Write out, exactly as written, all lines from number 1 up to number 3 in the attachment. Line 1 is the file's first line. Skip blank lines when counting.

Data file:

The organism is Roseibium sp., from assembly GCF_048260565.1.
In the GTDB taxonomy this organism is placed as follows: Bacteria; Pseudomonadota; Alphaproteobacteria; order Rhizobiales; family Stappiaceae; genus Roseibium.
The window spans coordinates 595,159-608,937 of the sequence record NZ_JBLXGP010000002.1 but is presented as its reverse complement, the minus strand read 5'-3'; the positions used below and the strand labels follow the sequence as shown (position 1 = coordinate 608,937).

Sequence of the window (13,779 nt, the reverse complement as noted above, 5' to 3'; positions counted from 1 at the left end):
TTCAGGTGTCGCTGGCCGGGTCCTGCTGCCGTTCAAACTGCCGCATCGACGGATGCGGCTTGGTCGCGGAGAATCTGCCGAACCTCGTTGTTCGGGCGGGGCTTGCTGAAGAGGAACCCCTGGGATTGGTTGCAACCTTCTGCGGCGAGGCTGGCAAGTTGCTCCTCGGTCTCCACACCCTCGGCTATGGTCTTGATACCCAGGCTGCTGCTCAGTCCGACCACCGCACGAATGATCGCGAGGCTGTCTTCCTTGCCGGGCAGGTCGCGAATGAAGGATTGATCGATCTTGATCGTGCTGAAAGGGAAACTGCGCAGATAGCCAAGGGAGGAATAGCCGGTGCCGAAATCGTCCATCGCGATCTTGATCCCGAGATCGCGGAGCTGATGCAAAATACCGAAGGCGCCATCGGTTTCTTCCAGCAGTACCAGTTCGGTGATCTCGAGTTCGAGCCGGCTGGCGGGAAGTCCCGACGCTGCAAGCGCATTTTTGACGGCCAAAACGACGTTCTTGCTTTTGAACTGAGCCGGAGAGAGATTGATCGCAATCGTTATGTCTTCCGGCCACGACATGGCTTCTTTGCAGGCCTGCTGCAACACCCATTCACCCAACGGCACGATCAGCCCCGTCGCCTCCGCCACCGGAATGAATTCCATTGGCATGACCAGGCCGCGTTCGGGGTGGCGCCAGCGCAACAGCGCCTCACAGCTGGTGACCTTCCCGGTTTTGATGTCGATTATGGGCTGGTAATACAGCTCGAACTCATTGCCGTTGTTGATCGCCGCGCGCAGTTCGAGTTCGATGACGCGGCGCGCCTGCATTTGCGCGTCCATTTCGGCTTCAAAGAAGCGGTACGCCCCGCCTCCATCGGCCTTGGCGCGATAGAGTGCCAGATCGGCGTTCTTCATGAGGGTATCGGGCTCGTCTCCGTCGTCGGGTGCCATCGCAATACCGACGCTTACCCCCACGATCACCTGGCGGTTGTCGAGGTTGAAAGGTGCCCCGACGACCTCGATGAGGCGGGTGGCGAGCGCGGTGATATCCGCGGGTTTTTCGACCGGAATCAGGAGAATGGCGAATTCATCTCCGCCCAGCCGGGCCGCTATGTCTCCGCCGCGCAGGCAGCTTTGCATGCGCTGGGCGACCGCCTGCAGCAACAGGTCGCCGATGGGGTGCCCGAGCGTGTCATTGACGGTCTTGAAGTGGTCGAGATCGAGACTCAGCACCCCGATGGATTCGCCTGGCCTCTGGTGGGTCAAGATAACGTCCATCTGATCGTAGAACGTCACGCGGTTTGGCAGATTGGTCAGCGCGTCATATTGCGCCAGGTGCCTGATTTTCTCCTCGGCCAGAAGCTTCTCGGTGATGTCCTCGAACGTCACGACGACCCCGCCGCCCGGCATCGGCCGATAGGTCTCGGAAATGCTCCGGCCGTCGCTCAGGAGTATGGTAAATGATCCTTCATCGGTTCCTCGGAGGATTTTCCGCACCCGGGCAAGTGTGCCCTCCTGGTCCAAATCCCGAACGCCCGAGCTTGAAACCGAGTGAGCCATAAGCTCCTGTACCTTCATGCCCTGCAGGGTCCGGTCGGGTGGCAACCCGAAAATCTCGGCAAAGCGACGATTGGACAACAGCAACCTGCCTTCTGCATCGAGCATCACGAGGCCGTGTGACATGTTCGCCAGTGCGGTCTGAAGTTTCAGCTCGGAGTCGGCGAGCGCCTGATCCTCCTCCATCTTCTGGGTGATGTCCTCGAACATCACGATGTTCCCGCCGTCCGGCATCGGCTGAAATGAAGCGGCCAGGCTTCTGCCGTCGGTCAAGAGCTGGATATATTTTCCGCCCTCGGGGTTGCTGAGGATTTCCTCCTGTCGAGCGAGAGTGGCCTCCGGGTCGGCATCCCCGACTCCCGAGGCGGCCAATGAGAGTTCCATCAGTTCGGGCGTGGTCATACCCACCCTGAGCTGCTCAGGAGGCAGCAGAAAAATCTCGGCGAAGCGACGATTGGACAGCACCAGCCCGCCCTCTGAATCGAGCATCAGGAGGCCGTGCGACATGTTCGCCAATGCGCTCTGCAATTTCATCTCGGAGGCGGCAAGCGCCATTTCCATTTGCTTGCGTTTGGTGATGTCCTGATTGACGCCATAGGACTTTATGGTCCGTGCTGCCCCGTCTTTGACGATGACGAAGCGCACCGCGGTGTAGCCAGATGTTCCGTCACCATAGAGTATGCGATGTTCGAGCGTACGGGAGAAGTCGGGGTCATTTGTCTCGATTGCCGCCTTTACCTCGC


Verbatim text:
The organism is Roseibium sp., from assembly GCF_048260565.1.
In the GTDB taxonomy this organism is placed as follows: Bacteria; Pseudomonadota; Alphaproteobacteria; order Rhizobiales; family Stappiaceae; genus Roseibium.
The window spans coordinates 595,159-608,937 of the sequence record NZ_JBLXGP010000002.1 but is presented as its reverse complement, the minus strand read 5'-3'; the positions used below and the strand labels follow the sequence as shown (position 1 = coordinate 608,937).